A hallux valgus, commonly known as a bunion, is a painful foot abnormality that occurs frequently in adults. Bunions occur when continued pressure or abnormal usage cause the tissues, bones, and muscles of the foot at the base of the big toe to shift out of place. When the conditions occur long enough, a bunion develops.
1. Why do some people get bunions and others do not?
The development of a bunion can happen to anyone, but some people are more prone to this painful food condition than others. Some common factors for the formation of bunions include:
- heredity - people who have parents, grandparents, and other older relatives with bunion problems may be more likely to develop them as well
- gait issues - people who walk with a gait that creates uneven pressure on their feet may be pre-disposed to the development of bunions
- shoe choices - people who routinely wear confining or restrictive shoes, such as styles with very high heels and those with narrow or restrictive toe boxes can aggravate the joint at the base of the big toe and increase their chances for the development of a painful bunion
Additionally, people who are already dealing with joint issues, such as arthritis or inflammation, may be at increased risk of experiencing bunion issues.
2. Can the development of a bunion be reversed?
Unfortunately, once a bunion has developed, the condition is considered to be permanent unless surgically removed. For some bunion pain sufferers, the pain and discomfort will be able to be managed by making some proactive changes, including:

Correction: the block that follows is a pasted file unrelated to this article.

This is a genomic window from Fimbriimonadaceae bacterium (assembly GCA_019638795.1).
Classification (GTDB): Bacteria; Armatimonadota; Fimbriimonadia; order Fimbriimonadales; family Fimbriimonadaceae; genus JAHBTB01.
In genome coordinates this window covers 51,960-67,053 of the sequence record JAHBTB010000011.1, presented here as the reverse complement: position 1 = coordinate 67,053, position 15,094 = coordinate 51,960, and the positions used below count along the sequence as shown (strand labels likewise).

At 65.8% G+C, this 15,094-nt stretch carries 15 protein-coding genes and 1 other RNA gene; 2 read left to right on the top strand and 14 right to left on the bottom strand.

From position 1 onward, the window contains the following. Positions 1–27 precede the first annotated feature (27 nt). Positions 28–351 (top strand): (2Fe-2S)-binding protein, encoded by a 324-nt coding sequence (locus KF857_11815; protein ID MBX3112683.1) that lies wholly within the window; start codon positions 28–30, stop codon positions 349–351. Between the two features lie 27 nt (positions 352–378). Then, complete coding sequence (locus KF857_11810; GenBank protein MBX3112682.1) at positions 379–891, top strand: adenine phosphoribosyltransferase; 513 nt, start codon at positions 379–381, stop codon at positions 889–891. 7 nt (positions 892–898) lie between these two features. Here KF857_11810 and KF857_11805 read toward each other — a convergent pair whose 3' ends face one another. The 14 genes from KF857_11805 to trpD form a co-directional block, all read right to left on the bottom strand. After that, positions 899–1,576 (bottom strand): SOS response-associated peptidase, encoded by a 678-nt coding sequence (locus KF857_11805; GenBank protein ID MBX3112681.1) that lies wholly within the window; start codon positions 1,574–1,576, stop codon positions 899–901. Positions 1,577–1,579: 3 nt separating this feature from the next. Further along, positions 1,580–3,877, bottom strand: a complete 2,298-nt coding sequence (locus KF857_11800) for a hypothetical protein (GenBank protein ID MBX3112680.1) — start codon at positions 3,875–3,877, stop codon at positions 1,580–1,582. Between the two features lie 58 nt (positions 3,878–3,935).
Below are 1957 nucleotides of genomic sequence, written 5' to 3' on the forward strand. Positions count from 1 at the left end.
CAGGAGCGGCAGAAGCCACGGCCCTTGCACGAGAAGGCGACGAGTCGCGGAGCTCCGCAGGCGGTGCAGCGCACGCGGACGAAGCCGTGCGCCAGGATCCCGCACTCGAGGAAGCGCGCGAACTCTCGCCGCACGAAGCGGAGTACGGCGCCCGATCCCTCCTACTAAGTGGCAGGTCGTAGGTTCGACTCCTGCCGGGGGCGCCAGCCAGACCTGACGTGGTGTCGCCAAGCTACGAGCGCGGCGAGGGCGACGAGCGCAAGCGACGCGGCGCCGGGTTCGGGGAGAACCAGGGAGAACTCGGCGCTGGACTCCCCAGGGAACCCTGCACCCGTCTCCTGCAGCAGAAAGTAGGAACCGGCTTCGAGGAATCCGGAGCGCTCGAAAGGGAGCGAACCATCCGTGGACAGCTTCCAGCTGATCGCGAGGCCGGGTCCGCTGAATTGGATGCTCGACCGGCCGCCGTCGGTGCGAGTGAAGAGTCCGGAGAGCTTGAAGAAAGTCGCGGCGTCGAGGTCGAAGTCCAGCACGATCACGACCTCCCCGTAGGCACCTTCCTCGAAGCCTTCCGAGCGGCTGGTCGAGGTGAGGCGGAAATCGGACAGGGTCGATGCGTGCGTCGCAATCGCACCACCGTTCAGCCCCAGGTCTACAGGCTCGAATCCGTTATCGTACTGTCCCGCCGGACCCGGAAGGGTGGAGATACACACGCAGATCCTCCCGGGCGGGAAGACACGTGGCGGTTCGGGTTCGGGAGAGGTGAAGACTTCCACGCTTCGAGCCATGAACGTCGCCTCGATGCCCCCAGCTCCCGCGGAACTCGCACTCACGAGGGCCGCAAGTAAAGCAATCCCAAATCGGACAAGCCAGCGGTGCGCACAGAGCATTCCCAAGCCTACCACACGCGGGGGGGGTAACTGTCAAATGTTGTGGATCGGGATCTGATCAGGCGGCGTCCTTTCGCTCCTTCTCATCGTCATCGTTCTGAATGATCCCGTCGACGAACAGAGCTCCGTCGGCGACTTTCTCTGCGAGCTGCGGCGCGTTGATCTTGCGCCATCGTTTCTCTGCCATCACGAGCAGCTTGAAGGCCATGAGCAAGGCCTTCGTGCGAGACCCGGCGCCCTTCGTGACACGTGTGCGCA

- opting to wear shoes or shoe inserts designed specifically to ease pain and pressure on bunions when walking
- losing weight to lessen overall pressure on the joints of the feet
- making therapeutic care part of your daily routine, including soothing foot soaks, massage, or icing the affected joint
When bunion pain is severe, it can also be helpful to use OTC pain relievers that can reduce inflammation, such as ibuprofen or naproxen sodium.
3. Are there medical treatment options for bunions?
When bunion pain and discomfort become too severe to manage at home, your podiatrist can help you decide if a surgical option is right for your situation. Bunion surgery can help alleviate pain by returning the big toe to its proper position, which can involve surgically removing the offending protrusion and realigning the bones, tendons, ligaments, and nerves.
To find out more about managing your bunions, or to determine whether bunion surgery is a viable option for your situation, make an appointment with a trusted bunion surgeon soon.